Just the other day I was in a grocery store buying food, and as usual, the cashier put me through a carnivorous interrogation asking about my diet, why I was vegan, and of course ending her interrogation with the usual “I could never go vegan because it’s too hard.”
It sometimes feels like I’m living in a nightmare that many folks got to escape when Starbucks cancelled their “Race Together” coffee plans. Each grocery shopping experience for me is filled with unwarranted questions and discussions about my political identity.
So, below I’m going to dispel some myths that I encounter almost weekly about veganism when I go shopping:
(1) “Veganism is too hard to do.”
No, that’s actually not true. Veganism is a political lifestyle that manifests itself through plant-based eating. [There are many different articulations of veganism and meat consumption all over the world, but I specifically focus on mainstream veganism and mainstream meat consumption in the U.S.]
You have to recalibrate yourself to actually be vegan if you’ve been trained to eat meat your whole entire life. Veganism is kind of like learning a new language. If you only speak English and you’re trying to learn to speak German, it’s going to be difficult.
BUT—you were also trained to speak English as well, right? Someone had to teach you the rules so that you could communicate effectively.
Similiarly, the ways in which Americans currently consume meat was taught through tradition and reinforced through the media.
Babies weren’t born asking for a big mac and fries. Their eating habits were taught to them, and then naturalized through advertising and marketing. When every image around you has someone eating a meat product, you won’t have a reason to question your own habits because everyone is doing it. There’s a reason why advertising agencies target children to ensure they become life-long customers. [ahem…McDonalds happy meals…]
Veganism isn’t hard to do. It’s easy to become fluent in it if you know how to do it right and you actually take time to figure it out. What’s difficult is UN-LEARNING meat consumption, and living in a society that privileges carnivorous consumers over plant-based ones.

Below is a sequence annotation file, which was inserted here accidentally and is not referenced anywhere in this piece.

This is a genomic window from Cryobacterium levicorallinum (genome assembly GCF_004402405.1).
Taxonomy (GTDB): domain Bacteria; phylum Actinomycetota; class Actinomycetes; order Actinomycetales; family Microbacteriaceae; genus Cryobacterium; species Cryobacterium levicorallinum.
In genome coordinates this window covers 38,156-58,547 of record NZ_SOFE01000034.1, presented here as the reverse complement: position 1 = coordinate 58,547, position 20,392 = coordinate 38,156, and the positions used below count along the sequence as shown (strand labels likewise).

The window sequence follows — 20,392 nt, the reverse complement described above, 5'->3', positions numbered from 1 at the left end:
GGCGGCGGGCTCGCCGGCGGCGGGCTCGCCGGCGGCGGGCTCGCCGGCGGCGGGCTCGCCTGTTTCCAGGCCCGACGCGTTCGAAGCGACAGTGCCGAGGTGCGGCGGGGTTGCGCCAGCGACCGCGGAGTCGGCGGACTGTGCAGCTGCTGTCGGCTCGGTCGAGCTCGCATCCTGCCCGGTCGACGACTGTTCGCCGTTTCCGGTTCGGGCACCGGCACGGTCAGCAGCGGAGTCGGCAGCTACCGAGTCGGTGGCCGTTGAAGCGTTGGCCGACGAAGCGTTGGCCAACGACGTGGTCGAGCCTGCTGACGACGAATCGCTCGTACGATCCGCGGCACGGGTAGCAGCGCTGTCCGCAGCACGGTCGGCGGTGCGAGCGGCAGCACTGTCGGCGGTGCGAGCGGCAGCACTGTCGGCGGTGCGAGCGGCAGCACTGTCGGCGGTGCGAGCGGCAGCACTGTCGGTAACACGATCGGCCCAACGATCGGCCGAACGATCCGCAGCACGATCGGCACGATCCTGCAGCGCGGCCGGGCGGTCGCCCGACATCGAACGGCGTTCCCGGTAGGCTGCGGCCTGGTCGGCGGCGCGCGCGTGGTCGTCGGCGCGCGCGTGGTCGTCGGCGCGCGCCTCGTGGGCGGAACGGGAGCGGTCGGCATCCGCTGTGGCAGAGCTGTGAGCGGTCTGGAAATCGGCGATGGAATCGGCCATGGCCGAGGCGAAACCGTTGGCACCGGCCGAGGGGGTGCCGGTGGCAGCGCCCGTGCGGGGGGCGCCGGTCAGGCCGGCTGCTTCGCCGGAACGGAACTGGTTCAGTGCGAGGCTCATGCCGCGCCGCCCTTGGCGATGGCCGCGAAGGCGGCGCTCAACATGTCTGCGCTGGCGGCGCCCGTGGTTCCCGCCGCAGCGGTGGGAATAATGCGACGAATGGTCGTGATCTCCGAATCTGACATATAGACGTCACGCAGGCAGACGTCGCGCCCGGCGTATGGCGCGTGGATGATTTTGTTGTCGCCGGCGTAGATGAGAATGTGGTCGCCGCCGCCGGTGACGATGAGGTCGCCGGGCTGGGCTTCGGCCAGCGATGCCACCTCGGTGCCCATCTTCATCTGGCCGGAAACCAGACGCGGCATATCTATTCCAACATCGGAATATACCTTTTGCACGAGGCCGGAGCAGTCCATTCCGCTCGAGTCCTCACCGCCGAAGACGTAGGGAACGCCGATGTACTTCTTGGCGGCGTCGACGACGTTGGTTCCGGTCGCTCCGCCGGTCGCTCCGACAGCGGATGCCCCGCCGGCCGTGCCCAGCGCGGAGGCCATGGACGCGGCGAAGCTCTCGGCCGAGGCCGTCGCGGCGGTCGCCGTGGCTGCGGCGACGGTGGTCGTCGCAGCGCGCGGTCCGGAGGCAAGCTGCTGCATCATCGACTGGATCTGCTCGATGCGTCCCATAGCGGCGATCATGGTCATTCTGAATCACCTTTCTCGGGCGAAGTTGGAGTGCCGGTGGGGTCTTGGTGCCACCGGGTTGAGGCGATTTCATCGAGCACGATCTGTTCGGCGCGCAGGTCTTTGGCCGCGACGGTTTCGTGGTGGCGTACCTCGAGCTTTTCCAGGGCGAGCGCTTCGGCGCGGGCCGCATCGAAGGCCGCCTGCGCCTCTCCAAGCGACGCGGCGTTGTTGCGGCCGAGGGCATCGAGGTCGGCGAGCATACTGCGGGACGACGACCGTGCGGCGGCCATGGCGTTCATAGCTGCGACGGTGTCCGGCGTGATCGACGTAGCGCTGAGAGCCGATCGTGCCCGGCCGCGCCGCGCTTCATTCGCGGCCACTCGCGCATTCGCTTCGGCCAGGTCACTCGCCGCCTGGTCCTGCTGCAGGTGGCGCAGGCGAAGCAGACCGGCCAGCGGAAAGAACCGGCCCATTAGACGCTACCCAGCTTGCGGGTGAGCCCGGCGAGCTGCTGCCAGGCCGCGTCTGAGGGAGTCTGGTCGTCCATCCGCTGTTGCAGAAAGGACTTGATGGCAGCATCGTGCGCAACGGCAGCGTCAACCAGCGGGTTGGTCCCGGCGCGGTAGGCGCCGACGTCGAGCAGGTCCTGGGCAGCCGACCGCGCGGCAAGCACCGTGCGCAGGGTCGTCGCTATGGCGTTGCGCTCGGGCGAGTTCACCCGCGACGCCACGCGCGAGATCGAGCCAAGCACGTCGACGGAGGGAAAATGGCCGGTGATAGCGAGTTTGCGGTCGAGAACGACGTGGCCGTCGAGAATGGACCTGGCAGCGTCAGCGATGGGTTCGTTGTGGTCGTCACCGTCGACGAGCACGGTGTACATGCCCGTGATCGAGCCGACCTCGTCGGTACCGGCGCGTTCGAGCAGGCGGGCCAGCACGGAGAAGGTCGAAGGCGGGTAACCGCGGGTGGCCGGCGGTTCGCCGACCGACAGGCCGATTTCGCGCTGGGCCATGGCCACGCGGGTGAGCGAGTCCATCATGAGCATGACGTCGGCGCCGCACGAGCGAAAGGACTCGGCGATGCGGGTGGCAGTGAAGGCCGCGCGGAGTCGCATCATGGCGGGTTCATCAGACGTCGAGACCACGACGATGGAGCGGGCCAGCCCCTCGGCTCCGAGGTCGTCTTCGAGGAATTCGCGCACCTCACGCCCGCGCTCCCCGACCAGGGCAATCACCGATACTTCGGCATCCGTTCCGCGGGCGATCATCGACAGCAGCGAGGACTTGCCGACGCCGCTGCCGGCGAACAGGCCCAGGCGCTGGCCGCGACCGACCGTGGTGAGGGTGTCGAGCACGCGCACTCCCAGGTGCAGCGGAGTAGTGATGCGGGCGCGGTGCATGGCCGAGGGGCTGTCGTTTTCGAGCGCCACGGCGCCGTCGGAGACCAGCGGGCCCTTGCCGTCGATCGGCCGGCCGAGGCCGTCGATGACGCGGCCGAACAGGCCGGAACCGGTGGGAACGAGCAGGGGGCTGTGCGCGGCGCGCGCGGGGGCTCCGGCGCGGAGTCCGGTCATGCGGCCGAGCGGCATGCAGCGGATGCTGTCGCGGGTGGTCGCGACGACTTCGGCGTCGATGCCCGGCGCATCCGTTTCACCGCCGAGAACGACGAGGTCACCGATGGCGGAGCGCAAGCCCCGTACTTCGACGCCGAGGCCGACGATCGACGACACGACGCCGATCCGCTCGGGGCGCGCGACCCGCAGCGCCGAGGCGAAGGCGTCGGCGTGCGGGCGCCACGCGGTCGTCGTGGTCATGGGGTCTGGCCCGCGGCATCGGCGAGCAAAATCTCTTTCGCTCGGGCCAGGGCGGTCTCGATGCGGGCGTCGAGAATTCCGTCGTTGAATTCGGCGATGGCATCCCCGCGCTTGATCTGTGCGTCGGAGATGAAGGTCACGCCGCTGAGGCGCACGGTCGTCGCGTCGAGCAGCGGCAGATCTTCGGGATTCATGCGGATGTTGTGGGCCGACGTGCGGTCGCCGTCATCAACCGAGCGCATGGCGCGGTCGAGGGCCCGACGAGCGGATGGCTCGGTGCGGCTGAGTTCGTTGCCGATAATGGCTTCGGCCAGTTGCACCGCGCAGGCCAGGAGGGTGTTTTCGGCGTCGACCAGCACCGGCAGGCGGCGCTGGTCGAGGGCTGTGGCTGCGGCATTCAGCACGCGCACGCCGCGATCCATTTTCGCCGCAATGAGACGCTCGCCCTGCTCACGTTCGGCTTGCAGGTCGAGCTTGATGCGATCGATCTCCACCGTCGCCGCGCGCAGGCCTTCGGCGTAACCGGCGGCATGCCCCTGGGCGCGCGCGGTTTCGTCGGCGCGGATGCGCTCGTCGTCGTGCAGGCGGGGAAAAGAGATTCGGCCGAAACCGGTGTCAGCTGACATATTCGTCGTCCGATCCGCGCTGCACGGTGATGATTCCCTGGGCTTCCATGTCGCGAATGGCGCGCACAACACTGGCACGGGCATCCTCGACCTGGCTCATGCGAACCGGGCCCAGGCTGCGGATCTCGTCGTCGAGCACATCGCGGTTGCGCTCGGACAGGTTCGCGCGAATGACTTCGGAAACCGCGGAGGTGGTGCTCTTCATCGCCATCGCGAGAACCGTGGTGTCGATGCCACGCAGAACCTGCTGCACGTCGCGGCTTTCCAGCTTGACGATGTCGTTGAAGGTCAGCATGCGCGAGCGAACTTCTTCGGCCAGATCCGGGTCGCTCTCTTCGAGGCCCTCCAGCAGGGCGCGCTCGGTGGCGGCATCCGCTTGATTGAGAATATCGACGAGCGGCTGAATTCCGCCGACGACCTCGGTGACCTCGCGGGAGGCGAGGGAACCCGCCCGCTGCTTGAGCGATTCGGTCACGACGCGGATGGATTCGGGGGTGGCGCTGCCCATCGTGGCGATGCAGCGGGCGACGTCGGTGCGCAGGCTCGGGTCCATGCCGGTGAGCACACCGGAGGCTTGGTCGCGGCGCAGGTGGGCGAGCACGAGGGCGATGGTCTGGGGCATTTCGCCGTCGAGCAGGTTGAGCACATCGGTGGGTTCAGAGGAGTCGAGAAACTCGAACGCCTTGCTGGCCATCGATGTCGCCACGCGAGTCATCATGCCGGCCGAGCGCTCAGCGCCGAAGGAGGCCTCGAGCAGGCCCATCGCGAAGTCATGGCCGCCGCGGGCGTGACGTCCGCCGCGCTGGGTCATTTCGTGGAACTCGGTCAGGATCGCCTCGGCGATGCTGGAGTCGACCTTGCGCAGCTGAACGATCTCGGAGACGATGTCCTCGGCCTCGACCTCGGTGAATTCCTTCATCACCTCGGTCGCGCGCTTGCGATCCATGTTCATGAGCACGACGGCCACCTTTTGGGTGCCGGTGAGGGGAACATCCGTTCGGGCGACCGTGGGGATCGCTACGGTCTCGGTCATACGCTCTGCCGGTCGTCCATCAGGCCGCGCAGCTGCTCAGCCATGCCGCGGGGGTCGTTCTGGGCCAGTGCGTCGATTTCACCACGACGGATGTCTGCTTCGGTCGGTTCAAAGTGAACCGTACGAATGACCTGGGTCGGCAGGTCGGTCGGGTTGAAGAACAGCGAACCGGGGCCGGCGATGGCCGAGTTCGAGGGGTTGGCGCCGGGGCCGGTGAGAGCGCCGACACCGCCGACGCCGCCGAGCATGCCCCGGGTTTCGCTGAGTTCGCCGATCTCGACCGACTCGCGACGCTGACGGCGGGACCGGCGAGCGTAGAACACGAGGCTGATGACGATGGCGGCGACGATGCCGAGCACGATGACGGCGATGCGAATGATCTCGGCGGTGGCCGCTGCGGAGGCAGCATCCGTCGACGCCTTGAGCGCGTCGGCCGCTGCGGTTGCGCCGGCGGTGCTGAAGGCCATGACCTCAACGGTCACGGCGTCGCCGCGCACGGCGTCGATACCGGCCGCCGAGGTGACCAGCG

How many times a day do you see advertisements for cauliflower or broccoli? Now, how many times do you see advertisements for chicken, beef, and pork products? Advertisements not only advertise brands, but also lifestyles.
So, to reiterate, veganism isn’t hard.
This is true for any political identity. That’s like being a sexist and saying that it must be “hard” to be a feminist. No, feminism isn’t difficult. In fact, it changes your life for the better…but living in a sexist world is hard.
(2) “Veganism is too expensive.”
Processed vegan foods can be expensive but buying items like lentils, beans, rice, vegetables, and fruit doesn’t have to be. In fact, because I’m *very* poor, I make sure that when I go shopping, I buy products that I can turn into delicious recipes that last a while.
For example, I make a mean vegan lasagna that lasts *all* week. I also cook beans and rice in bulk and then buy different vegan sauces and spices. I would also recommend buying a vegan cookbook, or even just using google to find delicious recipes. Veganism is really a lifestyle change. [Also, if you have the means to, plant a garden, or buy soil and place them into pots or any structure that can hold soil and plant your own vegetables].
When you go shopping as a vegan, you really just have to plan out in advance what you want so that your buck goes a long way. Again, this goes back to #1. Veganism is kind of like a new language, with it’s own unique rules, but it’s not difficult when you learn it.